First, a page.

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Symptoms of eye cancer include:

  • bulging of one eye
  • complete or partial loss of sight
  • pain in or around the eye (rare with eye cancer)
  • a pale raised lump on the surface of the eye (the conjunctiva or cornea)
  • blurred vision
  • change in the appearance of the eye

Other symptoms

Eye cancer can also cause:

  • seeing spots or flashes of light or wiggly lines in front of your eyes
  • blinkered vision (loss of peripheral vision) – you can see what is straight ahead clearly, but not what is at the sides
  • a dark spot on the coloured part of the eye (the iris) that is getting bigger
  • eye irritation, red eye or chronic inflammation of the conjunctiva (conjunctivitis)

Pain is quite rare unless the cancer has spread to the outside of the eye or caused the pressure inside the eye (intraocular pressure) to become too high.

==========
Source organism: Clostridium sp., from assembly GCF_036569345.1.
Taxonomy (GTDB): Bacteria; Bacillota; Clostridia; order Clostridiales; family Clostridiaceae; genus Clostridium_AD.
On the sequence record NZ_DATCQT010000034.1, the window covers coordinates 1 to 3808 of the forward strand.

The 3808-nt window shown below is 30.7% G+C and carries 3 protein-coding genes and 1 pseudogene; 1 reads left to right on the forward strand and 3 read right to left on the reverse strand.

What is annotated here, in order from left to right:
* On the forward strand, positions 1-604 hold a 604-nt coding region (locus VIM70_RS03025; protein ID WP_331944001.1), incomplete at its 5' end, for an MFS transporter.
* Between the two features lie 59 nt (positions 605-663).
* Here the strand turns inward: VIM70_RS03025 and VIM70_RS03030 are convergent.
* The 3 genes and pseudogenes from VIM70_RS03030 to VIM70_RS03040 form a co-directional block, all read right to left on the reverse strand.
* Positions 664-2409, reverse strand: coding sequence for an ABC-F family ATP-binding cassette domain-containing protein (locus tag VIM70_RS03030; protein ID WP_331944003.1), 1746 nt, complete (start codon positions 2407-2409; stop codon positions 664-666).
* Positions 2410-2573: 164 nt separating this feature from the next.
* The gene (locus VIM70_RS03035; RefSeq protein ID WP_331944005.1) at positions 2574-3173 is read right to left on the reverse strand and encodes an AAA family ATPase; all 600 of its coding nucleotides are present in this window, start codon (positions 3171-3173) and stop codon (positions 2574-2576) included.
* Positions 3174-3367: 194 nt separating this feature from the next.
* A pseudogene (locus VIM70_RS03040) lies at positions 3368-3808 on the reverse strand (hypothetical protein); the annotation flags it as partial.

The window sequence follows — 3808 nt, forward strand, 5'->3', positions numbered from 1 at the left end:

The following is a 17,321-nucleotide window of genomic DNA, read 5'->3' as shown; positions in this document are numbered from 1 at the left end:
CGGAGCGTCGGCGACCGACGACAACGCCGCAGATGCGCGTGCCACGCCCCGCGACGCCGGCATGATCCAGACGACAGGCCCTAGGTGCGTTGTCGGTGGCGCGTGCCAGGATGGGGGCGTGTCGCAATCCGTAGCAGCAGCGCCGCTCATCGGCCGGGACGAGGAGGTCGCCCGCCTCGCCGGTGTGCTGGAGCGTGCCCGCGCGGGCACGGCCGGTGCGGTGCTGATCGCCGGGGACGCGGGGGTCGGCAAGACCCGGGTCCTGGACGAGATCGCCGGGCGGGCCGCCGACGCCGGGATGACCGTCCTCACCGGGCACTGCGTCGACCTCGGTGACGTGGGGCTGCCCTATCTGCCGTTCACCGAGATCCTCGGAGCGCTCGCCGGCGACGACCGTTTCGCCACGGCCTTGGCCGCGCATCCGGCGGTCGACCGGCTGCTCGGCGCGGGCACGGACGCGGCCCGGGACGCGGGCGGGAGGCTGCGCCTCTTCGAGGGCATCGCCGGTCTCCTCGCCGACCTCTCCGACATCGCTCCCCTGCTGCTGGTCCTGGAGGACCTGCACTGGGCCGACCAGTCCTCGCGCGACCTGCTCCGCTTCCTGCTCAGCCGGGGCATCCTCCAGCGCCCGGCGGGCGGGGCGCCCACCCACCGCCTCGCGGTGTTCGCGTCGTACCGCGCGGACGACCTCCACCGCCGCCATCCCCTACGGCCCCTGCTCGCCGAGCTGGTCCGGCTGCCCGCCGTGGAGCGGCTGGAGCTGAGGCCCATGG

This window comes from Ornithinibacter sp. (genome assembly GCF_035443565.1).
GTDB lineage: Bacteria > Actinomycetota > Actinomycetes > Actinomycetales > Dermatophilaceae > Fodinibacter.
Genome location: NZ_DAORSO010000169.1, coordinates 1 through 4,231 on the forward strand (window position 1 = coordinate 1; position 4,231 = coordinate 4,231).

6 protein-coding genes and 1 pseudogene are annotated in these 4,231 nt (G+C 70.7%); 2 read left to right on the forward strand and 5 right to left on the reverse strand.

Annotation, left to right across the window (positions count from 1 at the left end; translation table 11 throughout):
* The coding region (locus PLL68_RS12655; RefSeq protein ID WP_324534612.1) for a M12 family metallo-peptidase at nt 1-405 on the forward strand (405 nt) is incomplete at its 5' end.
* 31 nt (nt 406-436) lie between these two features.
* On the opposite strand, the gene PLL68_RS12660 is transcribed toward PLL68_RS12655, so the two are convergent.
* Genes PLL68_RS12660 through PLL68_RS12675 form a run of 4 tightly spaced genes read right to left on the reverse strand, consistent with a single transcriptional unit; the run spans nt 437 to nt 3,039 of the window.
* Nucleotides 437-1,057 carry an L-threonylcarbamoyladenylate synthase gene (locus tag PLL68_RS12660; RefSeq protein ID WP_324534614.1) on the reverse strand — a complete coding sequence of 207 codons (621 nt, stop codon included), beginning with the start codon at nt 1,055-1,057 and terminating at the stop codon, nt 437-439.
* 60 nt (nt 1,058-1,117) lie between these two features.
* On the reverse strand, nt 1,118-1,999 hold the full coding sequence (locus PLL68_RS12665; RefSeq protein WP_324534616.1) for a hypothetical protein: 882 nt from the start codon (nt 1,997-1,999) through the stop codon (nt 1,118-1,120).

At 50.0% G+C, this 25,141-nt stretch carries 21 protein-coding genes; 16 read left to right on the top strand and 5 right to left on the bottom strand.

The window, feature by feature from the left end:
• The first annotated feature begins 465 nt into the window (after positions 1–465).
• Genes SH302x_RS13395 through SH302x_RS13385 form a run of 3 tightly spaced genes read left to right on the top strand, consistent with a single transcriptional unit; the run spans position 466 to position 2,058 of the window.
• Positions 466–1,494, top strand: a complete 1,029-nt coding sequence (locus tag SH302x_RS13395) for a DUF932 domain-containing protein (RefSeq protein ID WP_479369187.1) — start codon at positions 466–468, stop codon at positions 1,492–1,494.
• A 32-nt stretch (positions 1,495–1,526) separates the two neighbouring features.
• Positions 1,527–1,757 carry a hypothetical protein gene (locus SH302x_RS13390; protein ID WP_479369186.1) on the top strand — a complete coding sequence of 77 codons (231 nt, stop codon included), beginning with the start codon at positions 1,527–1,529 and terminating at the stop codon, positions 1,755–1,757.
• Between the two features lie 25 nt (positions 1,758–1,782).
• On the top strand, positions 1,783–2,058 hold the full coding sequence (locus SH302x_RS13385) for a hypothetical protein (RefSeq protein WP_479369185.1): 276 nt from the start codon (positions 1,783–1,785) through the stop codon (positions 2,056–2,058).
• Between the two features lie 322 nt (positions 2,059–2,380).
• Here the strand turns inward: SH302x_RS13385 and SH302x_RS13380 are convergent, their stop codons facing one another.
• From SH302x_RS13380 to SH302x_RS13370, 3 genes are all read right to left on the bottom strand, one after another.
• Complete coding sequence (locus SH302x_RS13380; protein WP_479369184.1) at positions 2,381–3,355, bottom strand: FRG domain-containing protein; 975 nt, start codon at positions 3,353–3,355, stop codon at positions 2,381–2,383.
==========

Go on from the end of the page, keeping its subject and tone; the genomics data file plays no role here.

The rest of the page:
When to see your doctor

Remember that cancer of the eye is rare. Eye conditions that aren't eye cancer can cause many of these symptoms. It is important that you report any of them to your GP. The earlier a cancer is picked up, the easier it is to treat it and the more likely the treatment is to be successful.
Last reviewed: 
10 Jun 2015
  • Textbok of Uncommon Cancers (4th edition)
    D Raghavan and others
    Wiley-Blackwell, 2012

  • Intraepithelial and invasive squamous cell carcinoma of the conjunctiva: analysis of 60 cases.
    M Tunc and others
    British Journal of Ophthalmology. 1999 January, Volume 83, Issue 1, Pages 98-103.


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